You’ll find the full recipe below. Here’s what you should know about the key ingredients before you head to the store.
Roast your squash in advance and this recipe comes together quickly. You can roast it a day before or earlier in the day—simply let it cool, then cover and refrigerate it for later.
Roast a large squash, and you’ll have twice as much squash as you need for this recipe. Freeze the other half for a future batch of mac and cheese! This recipe is flexible—use anywhere from one to two cups of mashed butternut squash per batch. (The recipe specifies two cups for max veggie power, but you certainly can use less.)
We’ll simply cut the squash in half and roast it until tender. Then peel off the skin, mash up the squash that you need, and drop it into the boiling water. Any little lumps will work themselves out while the pasta cooks. It’s like magic.
In a hurry? You can use one 15-ounce can of puréed butternut squash in place of the roasted squash. If you have a leftover can of pumpkin purée (not pie filling), that would work, too.
Again, this recipe is flexible and I’ve used a variety of pasta noodle shapes with success. My favorite, which you’ll see in the photos, is pipe rigate. Other options include macaroni noodles, casarecce, cavatelli, fusilli, and the like. To make this recipe gluten free, we successfully used Jovial brand’s brown rice-based fusilli.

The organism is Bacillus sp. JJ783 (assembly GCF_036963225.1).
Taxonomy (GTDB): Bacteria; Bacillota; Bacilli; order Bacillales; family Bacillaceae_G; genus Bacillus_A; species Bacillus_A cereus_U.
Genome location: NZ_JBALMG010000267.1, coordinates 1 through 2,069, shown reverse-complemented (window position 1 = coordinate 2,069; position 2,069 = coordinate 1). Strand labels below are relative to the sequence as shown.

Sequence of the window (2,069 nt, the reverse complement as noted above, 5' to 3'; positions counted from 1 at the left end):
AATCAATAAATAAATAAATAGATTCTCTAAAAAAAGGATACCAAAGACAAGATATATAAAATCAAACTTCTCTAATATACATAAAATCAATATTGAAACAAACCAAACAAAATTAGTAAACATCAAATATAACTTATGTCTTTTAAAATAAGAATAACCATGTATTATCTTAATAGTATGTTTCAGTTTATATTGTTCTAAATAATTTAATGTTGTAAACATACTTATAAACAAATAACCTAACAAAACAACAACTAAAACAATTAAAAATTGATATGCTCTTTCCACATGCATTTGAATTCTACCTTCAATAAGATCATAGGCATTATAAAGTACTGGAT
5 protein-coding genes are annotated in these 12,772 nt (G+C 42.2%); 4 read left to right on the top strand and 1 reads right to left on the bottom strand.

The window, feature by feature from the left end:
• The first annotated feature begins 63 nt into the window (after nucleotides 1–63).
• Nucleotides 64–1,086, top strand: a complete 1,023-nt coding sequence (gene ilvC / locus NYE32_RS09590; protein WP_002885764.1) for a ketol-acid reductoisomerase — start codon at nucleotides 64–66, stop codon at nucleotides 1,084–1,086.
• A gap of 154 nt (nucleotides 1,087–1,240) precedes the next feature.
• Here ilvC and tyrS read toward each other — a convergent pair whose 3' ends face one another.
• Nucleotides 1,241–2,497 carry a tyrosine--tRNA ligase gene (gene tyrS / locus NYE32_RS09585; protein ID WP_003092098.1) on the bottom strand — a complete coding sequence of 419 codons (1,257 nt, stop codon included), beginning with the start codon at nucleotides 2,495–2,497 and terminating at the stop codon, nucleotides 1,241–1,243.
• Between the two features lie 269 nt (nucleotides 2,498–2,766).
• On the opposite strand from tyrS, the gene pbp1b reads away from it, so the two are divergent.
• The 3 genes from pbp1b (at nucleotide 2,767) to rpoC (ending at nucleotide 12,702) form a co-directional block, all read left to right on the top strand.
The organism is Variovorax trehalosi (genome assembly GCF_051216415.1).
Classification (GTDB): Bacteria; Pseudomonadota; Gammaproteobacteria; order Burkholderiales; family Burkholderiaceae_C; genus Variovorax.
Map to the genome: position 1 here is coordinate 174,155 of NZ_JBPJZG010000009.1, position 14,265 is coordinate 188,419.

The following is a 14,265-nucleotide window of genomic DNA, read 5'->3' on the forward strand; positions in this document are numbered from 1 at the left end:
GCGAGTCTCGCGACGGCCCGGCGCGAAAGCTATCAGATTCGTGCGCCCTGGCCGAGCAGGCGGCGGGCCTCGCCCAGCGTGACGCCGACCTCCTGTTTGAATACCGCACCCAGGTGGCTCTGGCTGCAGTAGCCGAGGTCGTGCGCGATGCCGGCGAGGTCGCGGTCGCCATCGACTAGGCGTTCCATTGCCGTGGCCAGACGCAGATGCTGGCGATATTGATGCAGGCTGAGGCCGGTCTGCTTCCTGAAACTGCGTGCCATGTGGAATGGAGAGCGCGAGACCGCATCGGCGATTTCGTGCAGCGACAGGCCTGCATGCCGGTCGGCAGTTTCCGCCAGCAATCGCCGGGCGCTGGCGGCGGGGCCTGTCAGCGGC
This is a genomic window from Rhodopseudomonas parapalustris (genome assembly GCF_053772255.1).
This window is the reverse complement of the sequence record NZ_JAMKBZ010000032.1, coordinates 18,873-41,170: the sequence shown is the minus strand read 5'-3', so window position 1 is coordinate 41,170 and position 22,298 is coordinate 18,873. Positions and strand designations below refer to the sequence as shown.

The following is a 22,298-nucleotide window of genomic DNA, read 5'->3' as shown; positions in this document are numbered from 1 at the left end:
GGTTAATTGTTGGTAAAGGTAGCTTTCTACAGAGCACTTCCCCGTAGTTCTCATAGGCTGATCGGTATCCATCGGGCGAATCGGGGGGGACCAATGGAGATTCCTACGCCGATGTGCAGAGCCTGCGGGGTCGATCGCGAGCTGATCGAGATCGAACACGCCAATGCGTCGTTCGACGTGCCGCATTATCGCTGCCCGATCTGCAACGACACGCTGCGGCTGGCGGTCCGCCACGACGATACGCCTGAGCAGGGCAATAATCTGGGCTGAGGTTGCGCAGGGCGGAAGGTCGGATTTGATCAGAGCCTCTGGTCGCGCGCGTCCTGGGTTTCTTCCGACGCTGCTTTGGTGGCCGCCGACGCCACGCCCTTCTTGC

Tip: “Short-cut” pasta refers to compact noodle shapes, as opposed to long strands like spaghetti.
No béchamel required for this mac and cheese. Cream cheese stirs right into the pot and makes this pasta creamy, lightly tangy, and luxurious. You’ll use half of a standard block of cream cheese for this recipe, and I don’t know about you, but I’m always glad to have some extra cream cheese on hand for my toast.
Cheddar Cheese and Parmesan
Use a flavorful cheddar cheese for this mac and cheese. My favorite is Kerrygold, which annoyingly comes in a 7-ounce package rather than an even 8-ounce, but 7 ounces will do!
Parmesan cheese further amps up the flavor. Dust your individual servings with a little more Parmesan, if you’d like.
Tip: Grate your own cheese rather than buying pre-shredded cheese. Pre-shredded cheese is coated in powder that can cause the cheese to clump when it melts.
A Few More Basic Ingredients
You’ll also need olive oil (for roasting the squash), butter, garlic and onion powder, water and salt. Easy enough.